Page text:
(b) Engage students. The SARS-CoV-2 pandemic placed a premium on student attention. In an attempt to engage students, we began the SARS-CoV-2 project with a This Week in Virology (TWiV) (1) introduction to the pandemic and a student interest survey on topics related to SARS-CoV-2. Student-selected topics included testing, vaccines, and antivirals (Table 1). By focusing on SARS-CoV-2, we acknowledged the pandemic's effect on students' lives while giving them tools to understand it.
(c) Be clear and predictable. Among the anxieties that students developed while learning under pandemic conditions was a concern that they might miss assignments. In an effort to reduce student stress, we divided the SARS-CoV-2 project into weekly units that we delivered in a consistent format. We shared relevant materials with students through a learning management system on the same day each week and scheduled due dates for 1 wk later. The weekly assignment guided students through multiple activities aligned with various learning objectives (Table 1). This consistency simplified the logistics of online teaching and was central to the subsequent development of an online introductory biochemistry laboratory course.
Integrating research into an online introductory biochemistry laboratory course
In LMU's introductory biochemistry laboratory course, students strengthen their scientific skills by being introduced to biochemical methods through a series of labs. With increased campus access and time to plan, 2 major changes were introduced. First, labs were presented as recorded experiments. Second, students engaged in scientific research through a new, 4-wk SARS-CoV-2 transitional lab. Given the extensive time requirements needed to create new materials, the course retained two-thirds of the labs included in earlier offerings. The following paragraphs discuss important aspects of this online and asynchronous course.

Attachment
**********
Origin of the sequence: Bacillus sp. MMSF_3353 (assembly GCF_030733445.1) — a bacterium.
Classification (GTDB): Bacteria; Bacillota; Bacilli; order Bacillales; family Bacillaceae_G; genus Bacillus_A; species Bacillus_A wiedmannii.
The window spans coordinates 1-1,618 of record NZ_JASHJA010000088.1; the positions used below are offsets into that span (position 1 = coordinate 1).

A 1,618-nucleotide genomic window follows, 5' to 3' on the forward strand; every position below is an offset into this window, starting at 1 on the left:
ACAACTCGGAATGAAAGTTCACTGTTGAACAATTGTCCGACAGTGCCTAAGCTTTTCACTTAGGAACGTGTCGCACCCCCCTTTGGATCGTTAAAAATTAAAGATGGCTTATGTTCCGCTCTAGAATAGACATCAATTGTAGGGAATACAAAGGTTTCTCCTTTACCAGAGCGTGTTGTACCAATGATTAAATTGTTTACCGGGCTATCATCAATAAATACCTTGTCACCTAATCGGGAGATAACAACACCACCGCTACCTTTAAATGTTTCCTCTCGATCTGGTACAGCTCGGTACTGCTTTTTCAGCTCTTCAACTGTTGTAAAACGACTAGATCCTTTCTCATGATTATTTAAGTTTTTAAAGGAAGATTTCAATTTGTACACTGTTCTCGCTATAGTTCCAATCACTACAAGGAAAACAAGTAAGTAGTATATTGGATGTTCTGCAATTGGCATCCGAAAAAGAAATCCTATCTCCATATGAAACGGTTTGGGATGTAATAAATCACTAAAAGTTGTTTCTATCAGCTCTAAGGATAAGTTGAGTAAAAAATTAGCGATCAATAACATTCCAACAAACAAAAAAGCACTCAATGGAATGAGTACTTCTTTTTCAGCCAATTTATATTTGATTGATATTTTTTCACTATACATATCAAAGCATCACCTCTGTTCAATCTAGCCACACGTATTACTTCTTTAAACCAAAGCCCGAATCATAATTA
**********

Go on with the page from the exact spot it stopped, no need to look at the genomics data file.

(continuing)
(a) Course delivery. As in the advanced course, course content was shared in a uniform way. Weekly materials included a detailed lab protocol, a recorded prelab lecture, experimental videos, raw data, the instructor's lab notebook entry, and detailed assignment instructions. The experimental videos showed what was done in the laboratory and provided visual context for the observations and data. An increased frequency of writing-intensive activities compensated for the decrease in hands-on experiment time. Assignments focused on the highly transferable skills that students use in most biochemical laboratory settings (2). These included understanding the fundamentals of biochemical techniques, analyzing and interpreting data, and communicating complex biochemical topics in written form.